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Saturday, July 21, 2018

Bangladesh News

Ashutosh Dixit  (Photo: DAMCO)

DAMCO Names Dixit CEO for India, Bangladesh and Sri Lanka

Supply chain management and freight forwarding services provider DAMCO, part of A.P. Moller – Maersk, has announced the appointment of Ashutosh Dixit as CEO for India, Bangladesh and Sri Lanka (IBS) effective from June 15, 2018.A seasoned executive with over two decades of experience in Supply Chain, Ashutosh will lead the next phase of growth for Damco across IBS with a key focus on offering innovative and seamless solutions to customers shipping from and to the IBS markets.Ashutosh comes to Damco from DHL Global Forwarding where he held different leadership positions across functions. Prior to

Kemp: Gulf Migrant Workers Will Be Biggest Victims of Oil Shock

workforce has increased despite attempts to encourage the employment of locals under official "Saudisation" policies pursued fitfully over the last four decades.   In 2015, Saudi Arabia hosted 1.9 migrants from India, 1.3 million from Indonesia, 1.1 million from Pakistan, 970,000 from Bangladesh, 730,000 from Egypt, 620,000 from Syria, and 580,000 from Yemen, according to the UN.   Smaller but significant numbers of migrants came from Afghanistan (365,000), Sudan (365,000), Nepal (380,000), Myanmar (200,000), Jordan (180,000), Ethiopia (125,000) and Lebanon (115,000).   In

Photo: IndustriALL

Campaign Targets Improved Ship Recycling Conditions

union movement is absolutely necessary for the shipbreaking industry,” said Patrizia Heidegger, Executive Director of the Platform. “We are happy that trade unions around the world join forces and address the shipbreaking crisis as a global issue in order to make the voices of workers from Bangladesh, India and Pakistan heard. We regret that trade unions active in the shipbreaking sector in South Asia often do not fully enjoy the freedom of assembly and the right to collective bargaining, and we call upon governments to make sure that workers can freely enjoy their rights.&rdquo

Presentation at the 3rd Conference on Ship Recycling

3rd Conference on Ship Recycling Bring out Revealing Facts

  A realistic picture at the grass root level of the ship breaking industry in India, Bangladesh and Pakistan unfolded at the’ 3rd Ship Annual conference on Ship Recycling on the Indian Sub-continent’ held on 18th September 2014 at Taj-President Mumbai. Organized by the world renowned Hinode, the event drew participants from various quarters of the globe especially ship builders, recyclers, classification societies representatives, government regulators, charterers, cash buyers and host of others from allied fields.   From the deliberations it was evident that the Indian ship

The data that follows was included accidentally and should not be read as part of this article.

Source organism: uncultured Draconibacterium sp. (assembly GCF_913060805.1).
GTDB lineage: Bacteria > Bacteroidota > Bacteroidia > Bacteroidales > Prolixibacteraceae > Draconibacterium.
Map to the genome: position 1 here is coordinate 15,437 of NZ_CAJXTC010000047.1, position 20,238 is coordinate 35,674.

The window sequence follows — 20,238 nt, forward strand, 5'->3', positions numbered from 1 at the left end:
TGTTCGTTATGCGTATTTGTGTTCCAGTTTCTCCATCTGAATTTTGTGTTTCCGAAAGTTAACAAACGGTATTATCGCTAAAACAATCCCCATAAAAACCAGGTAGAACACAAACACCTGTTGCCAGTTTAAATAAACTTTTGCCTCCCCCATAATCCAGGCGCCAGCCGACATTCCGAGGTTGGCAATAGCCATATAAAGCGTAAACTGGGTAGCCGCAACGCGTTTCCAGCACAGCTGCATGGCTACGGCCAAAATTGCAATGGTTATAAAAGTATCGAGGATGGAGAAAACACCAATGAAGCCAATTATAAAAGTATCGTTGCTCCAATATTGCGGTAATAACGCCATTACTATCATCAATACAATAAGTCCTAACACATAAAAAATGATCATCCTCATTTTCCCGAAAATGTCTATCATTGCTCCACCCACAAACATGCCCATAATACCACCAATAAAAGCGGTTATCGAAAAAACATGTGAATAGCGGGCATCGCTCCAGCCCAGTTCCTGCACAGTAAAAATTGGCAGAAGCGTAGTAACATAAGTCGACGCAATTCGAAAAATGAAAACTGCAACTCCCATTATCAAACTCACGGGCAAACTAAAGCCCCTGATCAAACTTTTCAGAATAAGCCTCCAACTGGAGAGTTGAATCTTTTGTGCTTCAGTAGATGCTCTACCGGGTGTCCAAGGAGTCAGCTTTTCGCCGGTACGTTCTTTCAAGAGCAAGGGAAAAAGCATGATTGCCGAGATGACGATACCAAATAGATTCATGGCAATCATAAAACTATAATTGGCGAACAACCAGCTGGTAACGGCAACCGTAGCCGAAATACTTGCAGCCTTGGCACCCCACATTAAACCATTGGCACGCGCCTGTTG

The multinational crew working aboard tug/supply ship PSD2 had not been paid for as long as 15 months and were in need of food and fresh water (Photo: AoS)

Unpaid Seafarers Stranded in Durban

;A doctor came on board to treat the two crewmembers that needed medical attention. One had a heart condition but his medication was out-of-date, while the other had burnt his arm and could not be treated as their first-aid kit was almost empty.” The 11 seafarers are from Syria, Iran, Bangladesh, India and Mozambique. Giraldo said all but the master and two engineers are due for repatriation as soon as their passports are renewed. Currently arrangements to sell the vessel are being made in order to pay the men, who are not allowed to leave the port. AoS said it will continue to support

Ship Breaking Worker Killed in the Yard

 Only in 2016, at least 19 shipbreaking workers were killed and another 11 severely injured in the Bangladesh shipbreaking yard. More than 600 German-owned ships have been sold for scrap in SouthEast Asia since 2008 due to insolvencies and financial problems claims NGO Shipbreaking Platform.   A worker named Shah Jahan was killed on December 04 on the spot at Arefin shipbreaking yard in Chittagong, Bangladesh, where German container ship “Viktoria Wulff” (IMO 9252101) is currently being dismantled on the beach, says NGO.   The 35-year old man, who was made to work

Photo courtesy of Liverpool Seafarers Centre

Liverpool to Lead Way in Cruise Ship Crew Welfare for Third Year

a seafarer welfare center in a cruise terminal. This makes all the difference to the crew, who would otherwise struggle to find the time to travel to outreach centers. Liverpool is leading the way in offering support to cruise ship crew. The seafarers are mostly from poor third world countries like Bangladesh, Indonesia, India and the Philippines. They are bread winners and spend their lives working away from their families just to send money home. With such a tough life it is vital they have a friendly person they can turn to, to offer confidential support, in case they have difficulties either on

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